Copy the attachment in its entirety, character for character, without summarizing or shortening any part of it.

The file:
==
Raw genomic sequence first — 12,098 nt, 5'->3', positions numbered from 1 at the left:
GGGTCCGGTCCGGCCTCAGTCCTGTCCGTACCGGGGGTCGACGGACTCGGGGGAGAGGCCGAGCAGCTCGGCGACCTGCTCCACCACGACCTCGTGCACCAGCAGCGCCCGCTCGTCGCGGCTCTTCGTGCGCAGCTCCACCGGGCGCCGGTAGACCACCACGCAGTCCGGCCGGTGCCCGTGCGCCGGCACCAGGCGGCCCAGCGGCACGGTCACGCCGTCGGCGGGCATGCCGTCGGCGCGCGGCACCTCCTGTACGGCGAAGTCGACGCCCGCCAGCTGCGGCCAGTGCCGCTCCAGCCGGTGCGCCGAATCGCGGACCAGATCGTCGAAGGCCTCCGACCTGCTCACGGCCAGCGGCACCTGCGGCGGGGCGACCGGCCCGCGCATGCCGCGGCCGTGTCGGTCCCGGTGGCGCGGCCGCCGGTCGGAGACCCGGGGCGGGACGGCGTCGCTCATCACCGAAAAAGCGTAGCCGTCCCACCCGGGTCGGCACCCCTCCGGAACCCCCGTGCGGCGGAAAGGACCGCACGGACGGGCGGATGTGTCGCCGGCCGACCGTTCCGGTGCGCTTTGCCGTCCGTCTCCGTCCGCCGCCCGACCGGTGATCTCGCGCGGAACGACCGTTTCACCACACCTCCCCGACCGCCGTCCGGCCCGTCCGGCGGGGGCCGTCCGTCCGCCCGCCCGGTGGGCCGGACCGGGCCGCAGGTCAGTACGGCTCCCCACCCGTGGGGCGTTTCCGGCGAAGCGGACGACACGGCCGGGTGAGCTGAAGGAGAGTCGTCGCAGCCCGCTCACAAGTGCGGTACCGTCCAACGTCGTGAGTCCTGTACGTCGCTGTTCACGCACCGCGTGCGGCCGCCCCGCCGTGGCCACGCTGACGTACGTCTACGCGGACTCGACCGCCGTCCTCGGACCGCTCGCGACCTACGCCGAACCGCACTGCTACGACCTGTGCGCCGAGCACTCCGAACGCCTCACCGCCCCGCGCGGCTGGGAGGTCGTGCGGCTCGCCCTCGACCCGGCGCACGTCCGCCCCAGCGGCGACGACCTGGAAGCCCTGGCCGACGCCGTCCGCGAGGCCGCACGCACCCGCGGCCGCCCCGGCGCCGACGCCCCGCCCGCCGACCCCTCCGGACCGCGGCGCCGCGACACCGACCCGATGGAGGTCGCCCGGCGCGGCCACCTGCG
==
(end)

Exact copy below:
Raw genomic sequence first — 12,098 nt, 5'->3', positions numbered from 1 at the left:
GGGTCCGGTCCGGCCTCAGTCCTGTCCGTACCGGGGGTCGACGGACTCGGGGGAGAGGCCGAGCAGCTCGGCGACCTGCTCCACCACGACCTCGTGCACCAGCAGCGCCCGCTCGTCGCGGCTCTTCGTGCGCAGCTCCACCGGGCGCCGGTAGACCACCACGCAGTCCGGCCGGTGCCCGTGCGCCGGCACCAGGCGGCCCAGCGGCACGGTCACGCCGTCGGCGGGCATGCCGTCGGCGCGCGGCACCTCCTGTACGGCGAAGTCGACGCCCGCCAGCTGCGGCCAGTGCCGCTCCAGCCGGTGCGCCGAATCGCGGACCAGATCGTCGAAGGCCTCCGACCTGCTCACGGCCAGCGGCACCTGCGGCGGGGCGACCGGCCCGCGCATGCCGCGGCCGTGTCGGTCCCGGTGGCGCGGCCGCCGGTCGGAGACCCGGGGCGGGACGGCGTCGCTCATCACCGAAAAAGCGTAGCCGTCCCACCCGGGTCGGCACCCCTCCGGAACCCCCGTGCGGCGGAAAGGACCGCACGGACGGGCGGATGTGTCGCCGGCCGACCGTTCCGGTGCGCTTTGCCGTCCGTCTCCGTCCGCCGCCCGACCGGTGATCTCGCGCGGAACGACCGTTTCACCACACCTCCCCGACCGCCGTCCGGCCCGTCCGGCGGGGGCCGTCCGTCCGCCCGCCCGGTGGGCCGGACCGGGCCGCAGGTCAGTACGGCTCCCCACCCGTGGGGCGTTTCCGGCGAAGCGGACGACACGGCCGGGTGAGCTGAAGGAGAGTCGTCGCAGCCCGCTCACAAGTGCGGTACCGTCCAACGTCGTGAGTCCTGTACGTCGCTGTTCACGCACCGCGTGCGGCCGCCCCGCCGTGGCCACGCTGACGTACGTCTACGCGGACTCGACCGCCGTCCTCGGACCGCTCGCGACCTACGCCGAACCGCACTGCTACGACCTGTGCGCCGAGCACTCCGAACGCCTCACCGCCCCGCGCGGCTGGGAGGTCGTGCGGCTCGCCCTCGACCCGGCGCACGTCCGCCCCAGCGGCGACGACCTGGAAGCCCTGGCCGACGCCGTCCGCGAGGCCGCACGCACCCGCGGCCGCCCCGGCGCCGACGCCCCGCCCGCCGACCCCTCCGGACCGCGGCGCCGCGACACCGACCCGATGGAGGTCGCCCGGCGCGGCCACCTGCG